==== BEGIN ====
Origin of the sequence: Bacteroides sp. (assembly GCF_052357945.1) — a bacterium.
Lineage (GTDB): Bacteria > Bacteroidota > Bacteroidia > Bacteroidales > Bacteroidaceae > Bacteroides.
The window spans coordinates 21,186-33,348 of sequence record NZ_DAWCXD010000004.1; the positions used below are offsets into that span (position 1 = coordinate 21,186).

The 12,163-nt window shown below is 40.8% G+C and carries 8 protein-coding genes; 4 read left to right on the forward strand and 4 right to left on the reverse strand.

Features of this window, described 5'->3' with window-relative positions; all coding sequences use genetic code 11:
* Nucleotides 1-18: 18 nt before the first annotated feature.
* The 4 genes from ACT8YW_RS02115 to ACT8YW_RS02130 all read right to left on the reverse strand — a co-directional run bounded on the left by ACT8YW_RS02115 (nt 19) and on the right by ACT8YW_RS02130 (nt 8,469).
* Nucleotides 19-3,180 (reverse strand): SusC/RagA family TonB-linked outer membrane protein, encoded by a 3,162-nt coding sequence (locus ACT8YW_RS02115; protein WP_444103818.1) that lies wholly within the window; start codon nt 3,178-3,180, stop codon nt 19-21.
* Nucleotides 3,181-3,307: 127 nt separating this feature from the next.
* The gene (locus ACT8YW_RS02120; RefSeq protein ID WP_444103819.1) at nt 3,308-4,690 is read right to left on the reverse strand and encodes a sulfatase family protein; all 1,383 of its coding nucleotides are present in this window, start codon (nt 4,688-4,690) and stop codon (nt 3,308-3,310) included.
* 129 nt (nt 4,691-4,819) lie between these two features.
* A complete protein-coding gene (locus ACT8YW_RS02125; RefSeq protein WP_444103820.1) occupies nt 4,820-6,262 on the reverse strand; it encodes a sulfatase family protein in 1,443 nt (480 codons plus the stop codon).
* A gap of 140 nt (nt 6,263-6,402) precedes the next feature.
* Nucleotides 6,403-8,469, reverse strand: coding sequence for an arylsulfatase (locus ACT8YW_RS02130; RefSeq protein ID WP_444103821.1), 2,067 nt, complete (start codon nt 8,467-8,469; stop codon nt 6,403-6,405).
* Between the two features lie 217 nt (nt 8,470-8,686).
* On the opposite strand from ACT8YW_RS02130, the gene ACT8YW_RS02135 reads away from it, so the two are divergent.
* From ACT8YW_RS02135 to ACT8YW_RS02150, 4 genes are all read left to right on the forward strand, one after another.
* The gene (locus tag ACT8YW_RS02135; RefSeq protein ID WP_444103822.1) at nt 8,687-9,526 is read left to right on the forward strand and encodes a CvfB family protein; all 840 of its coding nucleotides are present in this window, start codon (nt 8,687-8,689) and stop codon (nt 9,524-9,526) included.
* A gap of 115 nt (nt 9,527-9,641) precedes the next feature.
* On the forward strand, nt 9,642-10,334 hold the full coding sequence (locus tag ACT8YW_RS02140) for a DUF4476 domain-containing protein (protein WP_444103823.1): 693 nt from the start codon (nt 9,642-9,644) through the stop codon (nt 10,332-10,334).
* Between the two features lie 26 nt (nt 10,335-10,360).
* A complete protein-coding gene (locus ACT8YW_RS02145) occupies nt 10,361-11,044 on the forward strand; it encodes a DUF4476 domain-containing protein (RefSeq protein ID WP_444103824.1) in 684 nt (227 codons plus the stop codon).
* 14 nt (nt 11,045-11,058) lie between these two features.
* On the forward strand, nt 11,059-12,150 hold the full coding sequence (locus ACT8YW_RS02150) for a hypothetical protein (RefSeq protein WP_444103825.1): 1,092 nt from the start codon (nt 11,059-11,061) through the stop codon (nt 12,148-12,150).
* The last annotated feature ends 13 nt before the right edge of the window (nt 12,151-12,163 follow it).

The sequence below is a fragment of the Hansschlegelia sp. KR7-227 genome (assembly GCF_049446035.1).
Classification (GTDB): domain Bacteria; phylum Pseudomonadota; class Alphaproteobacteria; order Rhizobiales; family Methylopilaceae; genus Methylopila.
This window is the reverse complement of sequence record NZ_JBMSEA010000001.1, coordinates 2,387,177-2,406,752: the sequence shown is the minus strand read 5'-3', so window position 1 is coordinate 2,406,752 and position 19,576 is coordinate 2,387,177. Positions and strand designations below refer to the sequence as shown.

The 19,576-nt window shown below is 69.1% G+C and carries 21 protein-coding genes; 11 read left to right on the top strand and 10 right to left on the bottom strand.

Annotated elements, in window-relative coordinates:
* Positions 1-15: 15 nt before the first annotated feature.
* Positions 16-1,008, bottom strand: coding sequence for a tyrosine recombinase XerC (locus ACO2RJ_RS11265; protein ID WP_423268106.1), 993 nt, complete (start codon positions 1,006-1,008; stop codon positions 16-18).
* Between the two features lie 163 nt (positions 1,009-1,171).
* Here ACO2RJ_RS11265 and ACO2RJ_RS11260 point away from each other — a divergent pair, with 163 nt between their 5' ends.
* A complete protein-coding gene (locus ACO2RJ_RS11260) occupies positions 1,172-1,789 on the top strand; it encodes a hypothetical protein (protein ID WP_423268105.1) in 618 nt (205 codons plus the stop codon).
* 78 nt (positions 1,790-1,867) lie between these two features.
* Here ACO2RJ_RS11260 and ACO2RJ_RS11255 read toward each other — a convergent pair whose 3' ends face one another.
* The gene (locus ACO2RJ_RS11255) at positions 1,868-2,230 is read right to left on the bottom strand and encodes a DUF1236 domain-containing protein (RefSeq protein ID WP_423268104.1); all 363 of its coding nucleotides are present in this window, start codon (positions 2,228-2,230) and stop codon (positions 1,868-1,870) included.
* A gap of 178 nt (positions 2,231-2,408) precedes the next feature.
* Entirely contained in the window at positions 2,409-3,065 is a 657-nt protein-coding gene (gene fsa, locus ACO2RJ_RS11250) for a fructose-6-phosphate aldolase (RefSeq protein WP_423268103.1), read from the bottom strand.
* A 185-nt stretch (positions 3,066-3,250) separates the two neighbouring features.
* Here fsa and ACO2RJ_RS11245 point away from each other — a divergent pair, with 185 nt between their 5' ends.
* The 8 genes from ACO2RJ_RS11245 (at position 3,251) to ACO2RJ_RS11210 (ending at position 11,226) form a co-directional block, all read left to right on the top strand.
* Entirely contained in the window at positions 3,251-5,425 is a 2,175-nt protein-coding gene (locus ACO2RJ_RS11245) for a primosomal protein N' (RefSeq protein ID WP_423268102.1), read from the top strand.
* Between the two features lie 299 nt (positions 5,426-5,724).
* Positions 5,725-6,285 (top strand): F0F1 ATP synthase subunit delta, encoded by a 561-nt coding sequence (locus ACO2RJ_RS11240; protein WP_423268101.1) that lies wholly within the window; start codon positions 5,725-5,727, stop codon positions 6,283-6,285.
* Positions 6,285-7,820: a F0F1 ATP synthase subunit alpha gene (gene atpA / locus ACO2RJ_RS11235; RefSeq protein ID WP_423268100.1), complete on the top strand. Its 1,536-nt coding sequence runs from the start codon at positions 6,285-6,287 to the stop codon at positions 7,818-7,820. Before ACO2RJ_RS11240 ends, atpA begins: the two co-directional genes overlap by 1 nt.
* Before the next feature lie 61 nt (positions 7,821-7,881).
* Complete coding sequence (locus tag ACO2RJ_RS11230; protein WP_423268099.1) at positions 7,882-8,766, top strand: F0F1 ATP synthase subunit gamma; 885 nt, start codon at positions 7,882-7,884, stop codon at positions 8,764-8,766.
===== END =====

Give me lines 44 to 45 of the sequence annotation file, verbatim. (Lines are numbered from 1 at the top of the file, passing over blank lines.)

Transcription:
* Entirely contained in the window at positions 3,251-5,425 is a 2,175-nt protein-coding gene (locus ACO2RJ_RS11245) for a primosomal protein N' (RefSeq protein ID WP_423268102.1), read from the top strand.
* Between the two features lie 299 nt (positions 5,426-5,724).